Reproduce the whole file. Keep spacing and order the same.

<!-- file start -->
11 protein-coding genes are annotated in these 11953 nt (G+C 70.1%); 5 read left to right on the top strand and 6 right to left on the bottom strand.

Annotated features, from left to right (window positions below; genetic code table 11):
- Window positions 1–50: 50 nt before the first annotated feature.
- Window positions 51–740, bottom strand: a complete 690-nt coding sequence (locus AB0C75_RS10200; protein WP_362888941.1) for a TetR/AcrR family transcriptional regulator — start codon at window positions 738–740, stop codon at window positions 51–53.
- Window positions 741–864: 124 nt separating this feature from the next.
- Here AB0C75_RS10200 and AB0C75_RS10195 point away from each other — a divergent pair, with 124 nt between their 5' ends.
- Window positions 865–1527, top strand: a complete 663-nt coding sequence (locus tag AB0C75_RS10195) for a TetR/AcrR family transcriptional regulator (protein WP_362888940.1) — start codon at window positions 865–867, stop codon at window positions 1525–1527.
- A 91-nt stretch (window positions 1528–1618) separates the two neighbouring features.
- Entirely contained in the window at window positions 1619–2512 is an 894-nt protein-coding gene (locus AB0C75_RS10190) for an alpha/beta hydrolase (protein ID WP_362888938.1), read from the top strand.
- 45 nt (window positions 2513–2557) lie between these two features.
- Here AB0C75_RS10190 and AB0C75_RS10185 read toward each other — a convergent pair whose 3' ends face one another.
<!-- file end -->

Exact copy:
11 protein-coding genes are annotated in these 11953 nt (G+C 70.1%); 5 read left to right on the top strand and 6 right to left on the bottom strand.

Annotated features, from left to right (window positions below; genetic code table 11):
- Window positions 1–50: 50 nt before the first annotated feature.
- Window positions 51–740, bottom strand: a complete 690-nt coding sequence (locus AB0C75_RS10200; protein WP_362888941.1) for a TetR/AcrR family transcriptional regulator — start codon at window positions 738–740, stop codon at window positions 51–53.
- Window positions 741–864: 124 nt separating this feature from the next.
- Here AB0C75_RS10200 and AB0C75_RS10195 point away from each other — a divergent pair, with 124 nt between their 5' ends.
- Window positions 865–1527, top strand: a complete 663-nt coding sequence (locus tag AB0C75_RS10195) for a TetR/AcrR family transcriptional regulator (protein WP_362888940.1) — start codon at window positions 865–867, stop codon at window positions 1525–1527.
- A 91-nt stretch (window positions 1528–1618) separates the two neighbouring features.
- Entirely contained in the window at window positions 1619–2512 is an 894-nt protein-coding gene (locus AB0C75_RS10190) for an alpha/beta hydrolase (protein ID WP_362888938.1), read from the top strand.
- 45 nt (window positions 2513–2557) lie between these two features.
- Here AB0C75_RS10190 and AB0C75_RS10185 read toward each other — a convergent pair whose 3' ends face one another.